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French Court Fines John Galliano For His “Dirty Jew” Mouth

This past February Dior designer John Galliano had a few drinks at a Paris cafe and called Geraldine Bloch a “dirty Jew face” and an “ugly, ­disgusting whore,” saying she had “ugly eyebrows” and “cheap thigh boots,” and hurled anti-Asian slurs at her boyfriend before threatening to kill her. Dior fired Galliano and yesterday a French court slapped him with a “suspended fine” of €6,000 ($8,400) that will go on his criminal record, €16,500 ($23,200) in court fees paid to the eight complainants, and a symbolic €1 ($1.40) in damages to each one as well.

Ooooh. That symbolic dollar and forty cents must BURN! If we were one of the complainants, we’d be like, “We demand payment in wheat pennies and one JFK half-dollar.” Good luck finding those, sucka!

Galliano said he doesn’t even remember the incident as he was spaced out on glamour, job stress, alcohol, and Valium. He has since apologized, condemned racism, and gone to rehab where we will learn to love the Jews… and quite possibly, himself. (sniffle)

By:           Daniel Villarreal
On:           Sep 8, 2011
Tagged: , ,
  • 26 Comments
    • ewe
      ewe

      Disorderly persons offense at best. The restaurant could have booted him out for his mouth but for a government to say he cannot say what he said is so fucking dangerous.

      Sep 8, 2011 at 11:46 am · @ReplyReply to this comment ·
    • ewe
      ewe

      Remember it was a nearby government that rounded up Jewish people not so long ago and France is now trying to make up for being acquiescent by fining people who speak against only certain groups of people. Free speech is obvioulsy not delegated equally in France. I hear French people tearing apart those who believe in Islam. And the government is becoming even more dangerous. The French have banned certain religious headgear and we’re not talking about a yamaka at an amusement park ride folks. No one progresses forward when governments switch victims.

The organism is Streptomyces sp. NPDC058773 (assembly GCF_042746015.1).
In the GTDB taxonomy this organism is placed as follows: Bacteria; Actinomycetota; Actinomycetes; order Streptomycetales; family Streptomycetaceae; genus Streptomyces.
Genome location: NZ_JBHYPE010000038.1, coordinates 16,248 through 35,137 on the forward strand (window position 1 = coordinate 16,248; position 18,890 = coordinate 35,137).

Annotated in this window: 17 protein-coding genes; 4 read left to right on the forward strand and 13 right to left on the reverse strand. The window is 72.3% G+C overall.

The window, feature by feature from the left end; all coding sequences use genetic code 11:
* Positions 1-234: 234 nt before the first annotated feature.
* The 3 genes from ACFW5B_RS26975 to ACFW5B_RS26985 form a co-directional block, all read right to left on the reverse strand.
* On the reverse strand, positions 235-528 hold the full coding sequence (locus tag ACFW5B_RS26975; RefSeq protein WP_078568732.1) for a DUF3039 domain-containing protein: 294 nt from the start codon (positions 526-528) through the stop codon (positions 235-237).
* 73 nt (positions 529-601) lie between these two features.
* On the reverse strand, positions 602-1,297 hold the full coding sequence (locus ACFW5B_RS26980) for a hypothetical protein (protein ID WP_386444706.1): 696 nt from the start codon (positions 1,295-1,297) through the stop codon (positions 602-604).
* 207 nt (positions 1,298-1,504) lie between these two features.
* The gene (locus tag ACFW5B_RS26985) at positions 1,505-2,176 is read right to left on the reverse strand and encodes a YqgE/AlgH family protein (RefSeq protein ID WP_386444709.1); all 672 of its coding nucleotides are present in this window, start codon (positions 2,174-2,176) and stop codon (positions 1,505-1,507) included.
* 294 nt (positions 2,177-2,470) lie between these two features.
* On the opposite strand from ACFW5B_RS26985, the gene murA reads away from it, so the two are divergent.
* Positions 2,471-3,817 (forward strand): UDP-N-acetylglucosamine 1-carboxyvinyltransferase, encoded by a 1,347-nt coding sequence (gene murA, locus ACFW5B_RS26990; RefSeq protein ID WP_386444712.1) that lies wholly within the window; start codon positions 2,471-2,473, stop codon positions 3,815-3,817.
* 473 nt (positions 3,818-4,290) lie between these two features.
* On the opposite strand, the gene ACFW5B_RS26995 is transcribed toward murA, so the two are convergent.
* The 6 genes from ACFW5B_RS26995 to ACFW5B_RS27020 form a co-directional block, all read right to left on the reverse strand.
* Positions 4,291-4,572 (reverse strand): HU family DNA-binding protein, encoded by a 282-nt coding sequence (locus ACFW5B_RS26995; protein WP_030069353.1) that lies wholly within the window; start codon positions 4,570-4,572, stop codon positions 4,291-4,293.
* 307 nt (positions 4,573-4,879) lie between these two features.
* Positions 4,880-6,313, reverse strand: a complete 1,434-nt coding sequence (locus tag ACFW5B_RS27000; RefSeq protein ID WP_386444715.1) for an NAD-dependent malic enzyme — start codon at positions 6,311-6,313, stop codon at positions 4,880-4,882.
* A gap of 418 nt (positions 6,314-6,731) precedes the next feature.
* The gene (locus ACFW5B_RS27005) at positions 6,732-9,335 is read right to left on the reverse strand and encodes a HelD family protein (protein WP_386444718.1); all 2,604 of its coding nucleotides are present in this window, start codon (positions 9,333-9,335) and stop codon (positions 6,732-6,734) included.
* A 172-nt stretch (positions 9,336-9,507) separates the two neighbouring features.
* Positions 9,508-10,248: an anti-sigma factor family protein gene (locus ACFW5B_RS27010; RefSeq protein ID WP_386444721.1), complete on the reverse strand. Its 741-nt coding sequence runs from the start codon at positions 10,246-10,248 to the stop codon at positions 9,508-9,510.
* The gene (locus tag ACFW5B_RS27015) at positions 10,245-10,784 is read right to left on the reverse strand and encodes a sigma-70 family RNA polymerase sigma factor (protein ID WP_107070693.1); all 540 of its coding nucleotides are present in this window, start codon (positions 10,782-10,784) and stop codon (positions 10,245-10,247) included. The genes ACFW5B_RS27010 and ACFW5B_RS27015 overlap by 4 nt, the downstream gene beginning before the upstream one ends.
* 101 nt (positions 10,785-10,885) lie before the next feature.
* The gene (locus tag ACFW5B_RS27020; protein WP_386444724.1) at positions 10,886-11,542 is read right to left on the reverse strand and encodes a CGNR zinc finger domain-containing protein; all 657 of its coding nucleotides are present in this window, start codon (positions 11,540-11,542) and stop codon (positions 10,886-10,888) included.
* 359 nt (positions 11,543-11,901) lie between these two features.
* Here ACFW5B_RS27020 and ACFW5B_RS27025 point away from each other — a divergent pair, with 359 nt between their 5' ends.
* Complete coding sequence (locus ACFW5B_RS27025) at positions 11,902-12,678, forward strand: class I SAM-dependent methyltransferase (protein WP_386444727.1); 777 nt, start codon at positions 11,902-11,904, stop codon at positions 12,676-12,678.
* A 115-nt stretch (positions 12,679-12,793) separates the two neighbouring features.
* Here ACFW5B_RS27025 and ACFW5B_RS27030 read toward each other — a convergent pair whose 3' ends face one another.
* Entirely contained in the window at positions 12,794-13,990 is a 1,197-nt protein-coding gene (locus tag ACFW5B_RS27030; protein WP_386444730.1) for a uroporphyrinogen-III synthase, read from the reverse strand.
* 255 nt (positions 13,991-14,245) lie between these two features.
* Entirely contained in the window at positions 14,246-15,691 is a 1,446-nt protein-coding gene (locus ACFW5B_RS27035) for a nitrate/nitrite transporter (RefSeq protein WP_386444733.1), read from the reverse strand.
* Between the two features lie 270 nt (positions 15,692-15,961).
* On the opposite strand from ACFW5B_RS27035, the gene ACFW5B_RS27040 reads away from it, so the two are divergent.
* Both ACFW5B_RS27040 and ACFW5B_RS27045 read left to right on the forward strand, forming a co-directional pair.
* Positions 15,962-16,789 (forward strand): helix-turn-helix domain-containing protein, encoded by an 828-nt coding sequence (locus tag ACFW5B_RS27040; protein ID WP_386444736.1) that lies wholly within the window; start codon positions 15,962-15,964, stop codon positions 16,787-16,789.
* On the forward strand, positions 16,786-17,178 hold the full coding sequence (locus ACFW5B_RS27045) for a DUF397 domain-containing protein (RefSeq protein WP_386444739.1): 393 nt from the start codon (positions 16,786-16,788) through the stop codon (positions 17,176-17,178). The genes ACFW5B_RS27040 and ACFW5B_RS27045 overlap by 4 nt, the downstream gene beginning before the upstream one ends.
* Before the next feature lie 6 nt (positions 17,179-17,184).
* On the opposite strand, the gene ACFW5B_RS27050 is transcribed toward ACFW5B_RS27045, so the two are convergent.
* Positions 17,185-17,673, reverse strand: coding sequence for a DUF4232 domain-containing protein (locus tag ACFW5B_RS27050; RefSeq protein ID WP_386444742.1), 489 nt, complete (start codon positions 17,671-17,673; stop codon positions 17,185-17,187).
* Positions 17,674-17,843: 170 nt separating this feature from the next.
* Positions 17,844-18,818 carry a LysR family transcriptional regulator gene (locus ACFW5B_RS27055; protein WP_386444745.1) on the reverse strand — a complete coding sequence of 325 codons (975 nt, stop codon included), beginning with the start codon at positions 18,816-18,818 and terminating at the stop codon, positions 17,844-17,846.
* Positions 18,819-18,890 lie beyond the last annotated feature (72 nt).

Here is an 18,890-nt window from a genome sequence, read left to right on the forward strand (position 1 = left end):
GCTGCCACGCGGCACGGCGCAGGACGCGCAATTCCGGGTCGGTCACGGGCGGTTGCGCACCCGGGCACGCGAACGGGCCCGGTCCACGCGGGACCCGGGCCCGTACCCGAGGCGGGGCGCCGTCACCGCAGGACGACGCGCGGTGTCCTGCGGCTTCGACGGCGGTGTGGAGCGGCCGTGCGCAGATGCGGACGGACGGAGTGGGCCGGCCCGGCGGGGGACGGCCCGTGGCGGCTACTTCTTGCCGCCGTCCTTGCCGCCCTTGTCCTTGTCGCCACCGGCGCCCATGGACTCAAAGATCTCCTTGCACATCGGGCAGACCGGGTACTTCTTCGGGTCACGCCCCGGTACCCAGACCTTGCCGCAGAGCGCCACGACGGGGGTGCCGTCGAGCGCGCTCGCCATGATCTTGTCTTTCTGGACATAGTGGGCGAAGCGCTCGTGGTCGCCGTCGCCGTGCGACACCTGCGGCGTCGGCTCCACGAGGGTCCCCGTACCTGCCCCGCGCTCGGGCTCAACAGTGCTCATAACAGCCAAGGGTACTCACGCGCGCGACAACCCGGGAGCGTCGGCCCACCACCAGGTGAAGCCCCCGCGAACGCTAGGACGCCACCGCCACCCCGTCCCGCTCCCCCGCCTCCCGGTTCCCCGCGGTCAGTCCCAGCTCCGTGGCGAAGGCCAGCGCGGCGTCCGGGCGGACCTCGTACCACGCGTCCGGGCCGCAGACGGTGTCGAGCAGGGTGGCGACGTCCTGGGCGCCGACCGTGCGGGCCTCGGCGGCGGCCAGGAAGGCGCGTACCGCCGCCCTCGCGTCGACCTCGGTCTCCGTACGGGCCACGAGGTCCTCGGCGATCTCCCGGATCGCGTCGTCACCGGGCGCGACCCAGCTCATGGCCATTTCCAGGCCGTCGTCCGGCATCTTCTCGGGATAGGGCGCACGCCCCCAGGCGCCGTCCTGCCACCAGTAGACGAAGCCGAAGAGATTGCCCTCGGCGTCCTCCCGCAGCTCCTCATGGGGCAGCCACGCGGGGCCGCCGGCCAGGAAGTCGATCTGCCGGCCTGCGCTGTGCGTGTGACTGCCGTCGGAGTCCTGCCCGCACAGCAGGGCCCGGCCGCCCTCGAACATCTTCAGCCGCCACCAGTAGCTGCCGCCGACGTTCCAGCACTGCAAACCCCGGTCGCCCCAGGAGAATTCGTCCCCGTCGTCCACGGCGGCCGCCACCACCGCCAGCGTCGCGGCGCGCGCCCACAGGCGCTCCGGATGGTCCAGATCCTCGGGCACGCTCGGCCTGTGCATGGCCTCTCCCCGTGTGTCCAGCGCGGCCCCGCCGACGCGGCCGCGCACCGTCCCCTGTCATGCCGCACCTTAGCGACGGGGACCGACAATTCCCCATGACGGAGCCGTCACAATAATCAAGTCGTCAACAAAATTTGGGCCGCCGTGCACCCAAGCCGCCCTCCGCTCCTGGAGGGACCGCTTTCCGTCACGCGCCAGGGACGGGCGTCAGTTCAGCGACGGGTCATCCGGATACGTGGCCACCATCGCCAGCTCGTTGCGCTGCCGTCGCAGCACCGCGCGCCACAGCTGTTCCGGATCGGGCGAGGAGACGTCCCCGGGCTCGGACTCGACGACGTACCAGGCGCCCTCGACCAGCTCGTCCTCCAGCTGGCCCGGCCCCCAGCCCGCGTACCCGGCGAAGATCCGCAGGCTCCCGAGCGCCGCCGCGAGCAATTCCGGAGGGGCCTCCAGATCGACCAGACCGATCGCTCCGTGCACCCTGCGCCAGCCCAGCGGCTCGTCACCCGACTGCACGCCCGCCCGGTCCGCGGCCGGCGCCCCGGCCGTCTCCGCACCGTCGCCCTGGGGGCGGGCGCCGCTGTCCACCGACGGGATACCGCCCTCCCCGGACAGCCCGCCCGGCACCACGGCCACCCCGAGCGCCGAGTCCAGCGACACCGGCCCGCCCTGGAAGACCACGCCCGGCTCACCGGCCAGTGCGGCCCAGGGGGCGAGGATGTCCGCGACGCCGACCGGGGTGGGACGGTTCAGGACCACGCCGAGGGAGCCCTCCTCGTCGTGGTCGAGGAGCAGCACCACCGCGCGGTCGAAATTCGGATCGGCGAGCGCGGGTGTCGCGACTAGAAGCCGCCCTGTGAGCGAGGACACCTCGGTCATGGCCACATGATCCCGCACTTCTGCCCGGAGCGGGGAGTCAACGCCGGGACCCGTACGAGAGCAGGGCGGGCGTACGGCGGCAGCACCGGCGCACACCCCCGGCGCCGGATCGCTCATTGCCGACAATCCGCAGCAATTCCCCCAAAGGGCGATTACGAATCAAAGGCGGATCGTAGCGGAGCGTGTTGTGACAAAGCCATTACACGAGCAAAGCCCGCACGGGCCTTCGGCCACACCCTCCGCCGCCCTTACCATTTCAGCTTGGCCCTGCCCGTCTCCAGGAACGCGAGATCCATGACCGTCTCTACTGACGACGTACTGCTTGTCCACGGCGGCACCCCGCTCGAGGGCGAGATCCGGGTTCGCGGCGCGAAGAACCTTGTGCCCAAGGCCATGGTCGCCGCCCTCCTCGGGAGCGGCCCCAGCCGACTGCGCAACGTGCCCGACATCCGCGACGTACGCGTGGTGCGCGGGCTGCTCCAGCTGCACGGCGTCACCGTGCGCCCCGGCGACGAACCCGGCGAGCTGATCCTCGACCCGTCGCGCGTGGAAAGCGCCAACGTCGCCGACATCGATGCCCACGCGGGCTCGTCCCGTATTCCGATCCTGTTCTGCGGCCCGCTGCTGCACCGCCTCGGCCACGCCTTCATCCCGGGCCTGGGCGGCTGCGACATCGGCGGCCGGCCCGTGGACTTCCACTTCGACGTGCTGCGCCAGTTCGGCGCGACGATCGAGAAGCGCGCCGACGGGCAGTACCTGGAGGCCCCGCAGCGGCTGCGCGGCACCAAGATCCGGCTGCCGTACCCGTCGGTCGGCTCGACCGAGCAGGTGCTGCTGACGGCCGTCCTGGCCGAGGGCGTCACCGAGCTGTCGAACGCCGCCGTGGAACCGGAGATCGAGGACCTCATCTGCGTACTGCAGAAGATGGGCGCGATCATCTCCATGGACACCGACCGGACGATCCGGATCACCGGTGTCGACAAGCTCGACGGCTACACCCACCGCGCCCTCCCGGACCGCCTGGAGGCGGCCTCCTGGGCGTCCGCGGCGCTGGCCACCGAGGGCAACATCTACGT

Sep 8, 2011 at 11:54 am · @ReplyReply to this comment ·
    • Robert in NYC
      Robert in NYC

      ewe, anyone threatening the life of a political figure in the U.S. through hate speech can also be prosecuted. Incitement to commit a criminal offense of a violent nature isn’t protected by free speech. You can’t even shout “fire” in a theater and get away with it.

      Sep 8, 2011 at 12:11 pm · @ReplyReply to this comment ·
    • Little Kiwi
      Little Kiwi

      the percentage of the jewish communities that voted against Prop 8 was higher than that of any other demographic group.

      werk!

      Sep 8, 2011 at 12:14 pm · @ReplyReply to this comment ·
    • Michael Lucas
      Michael Lucas

      He looks like a jew…a rich jew.

      Sep 8, 2011 at 12:27 pm · @ReplyReply to this comment ·
    • Shynook
      Shynook

      @ewe: I basically love the French and France, but they do have a lot of anti-Semitism going on too, to be fair, ewe. I’m not sure why, because the Jews haven’t caused riots like the Muslims in France have. Etc. However, I am uncomfortable, too, with governments fining people for bad language (a drunken stoned fool talking like he was doesn’t equate to threats).

      Sep 8, 2011 at 12:31 pm · @ReplyReply to this comment ·
    • ewe
      ewe

      @Robert in NYC: I am not talking about the US or endangering anyones ability to continue living.

      Sep 8, 2011 at 12:31 pm · @ReplyReply to this comment ·
    • ewe
      ewe

      @Shynook: I know. If some soccer player was going off on gay people this would never have happened.

      Sep 8, 2011 at 12:33 pm · @ReplyReply to this comment ·
    • ewe
      ewe

      Will a Frenchman be able to speak out against Jacques Chirac without fear of being fined?

      Sep 8, 2011 at 12:36 pm · @ReplyReply to this comment ·
    • Shynook
      Shynook

      @ewe: Actually, the same rules might apply to speech ostensibly aimed against gays, but don’t quote me on that because I don’t know the specifics of the law.

      Sep 8, 2011 at 12:39 pm · @ReplyReply to this comment ·
    • ewe
      ewe

      @Robert in NYC: are you saying John Galliano was putting someones life in danger? I am not sure what you meant.

      Sep 8, 2011 at 12:41 pm · @ReplyReply to this comment ·
    • ewe
      ewe

      He was sitting at a bistro table with his legs crossed and a clinking glass and a cigarette in his jeweled hands. I hardly think he was a threat to the general public.